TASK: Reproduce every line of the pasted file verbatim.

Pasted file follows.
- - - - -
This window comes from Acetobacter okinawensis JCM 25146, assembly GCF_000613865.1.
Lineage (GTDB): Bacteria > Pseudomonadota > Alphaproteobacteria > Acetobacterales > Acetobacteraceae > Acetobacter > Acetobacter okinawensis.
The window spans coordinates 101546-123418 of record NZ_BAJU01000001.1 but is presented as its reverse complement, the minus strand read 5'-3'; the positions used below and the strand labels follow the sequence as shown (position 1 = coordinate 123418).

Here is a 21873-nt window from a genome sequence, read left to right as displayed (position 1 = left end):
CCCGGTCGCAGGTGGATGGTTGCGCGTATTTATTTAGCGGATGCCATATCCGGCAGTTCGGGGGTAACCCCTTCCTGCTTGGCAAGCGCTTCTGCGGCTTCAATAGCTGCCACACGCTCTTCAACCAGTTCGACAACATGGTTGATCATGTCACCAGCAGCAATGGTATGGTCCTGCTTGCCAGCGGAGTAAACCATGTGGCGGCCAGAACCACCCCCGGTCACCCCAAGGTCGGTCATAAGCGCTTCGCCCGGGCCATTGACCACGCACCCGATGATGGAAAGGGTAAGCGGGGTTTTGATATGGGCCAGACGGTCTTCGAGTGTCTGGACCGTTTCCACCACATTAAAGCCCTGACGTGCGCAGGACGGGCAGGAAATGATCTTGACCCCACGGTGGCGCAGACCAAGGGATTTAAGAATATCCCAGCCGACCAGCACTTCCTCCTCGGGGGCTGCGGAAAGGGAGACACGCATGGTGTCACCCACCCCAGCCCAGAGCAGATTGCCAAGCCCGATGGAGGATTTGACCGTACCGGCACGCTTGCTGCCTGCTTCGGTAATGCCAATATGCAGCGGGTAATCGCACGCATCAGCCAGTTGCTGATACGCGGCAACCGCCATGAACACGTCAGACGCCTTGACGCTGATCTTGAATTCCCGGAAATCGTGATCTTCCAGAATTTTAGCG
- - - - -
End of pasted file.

This window comes from Acetobacter okinawensis JCM 25146, assembly GCF_000613865.1.
Lineage (GTDB): Bacteria > Pseudomonadota > Alphaproteobacteria > Acetobacterales > Acetobacteraceae > Acetobacter > Acetobacter okinawensis.
The window spans coordinates 101546-123418 of record NZ_BAJU01000001.1 but is presented as its reverse complement, the minus strand read 5'-3'; the positions used below and the strand labels follow the sequence as shown (position 1 = coordinate 123418).

Here is a 21873-nt window from a genome sequence, read left to right as displayed (position 1 = left end):
CCCGGTCGCAGGTGGATGGTTGCGCGTATTTATTTAGCGGATGCCATATCCGGCAGTTCGGGGGTAACCCCTTCCTGCTTGGCAAGCGCTTCTGCGGCTTCAATAGCTGCCACACGCTCTTCAACCAGTTCGACAACATGGTTGATCATGTCACCAGCAGCAATGGTATGGTCCTGCTTGCCAGCGGAGTAAACCATGTGGCGGCCAGAACCACCCCCGGTCACCCCAAGGTCGGTCATAAGCGCTTCGCCCGGGCCATTGACCACGCACCCGATGATGGAAAGGGTAAGCGGGGTTTTGATATGGGCCAGACGGTCTTCGAGTGTCTGGACCGTTTCCACCACATTAAAGCCCTGACGTGCGCAGGACGGGCAGGAAATGATCTTGACCCCACGGTGGCGCAGACCAAGGGATTTAAGAATATCCCAGCCGACCAGCACTTCCTCCTCGGGGGCTGCGGAAAGGGAGACACGCATGGTGTCACCCACCCCAGCCCAGAGCAGATTGCCAAGCCCGATGGAGGATTTGACCGTACCGGCACGCTTGCTGCCTGCTTCGGTAATGCCAATATGCAGCGGGTAATCGCACGCATCAGCCAGTTGCTGATACGCGGCAACCGCCATGAACACGTCAGACGCCTTGACGCTGATCTTGAATTCCCGGAAATCGTGATCTTCCAGAATTTTAGCG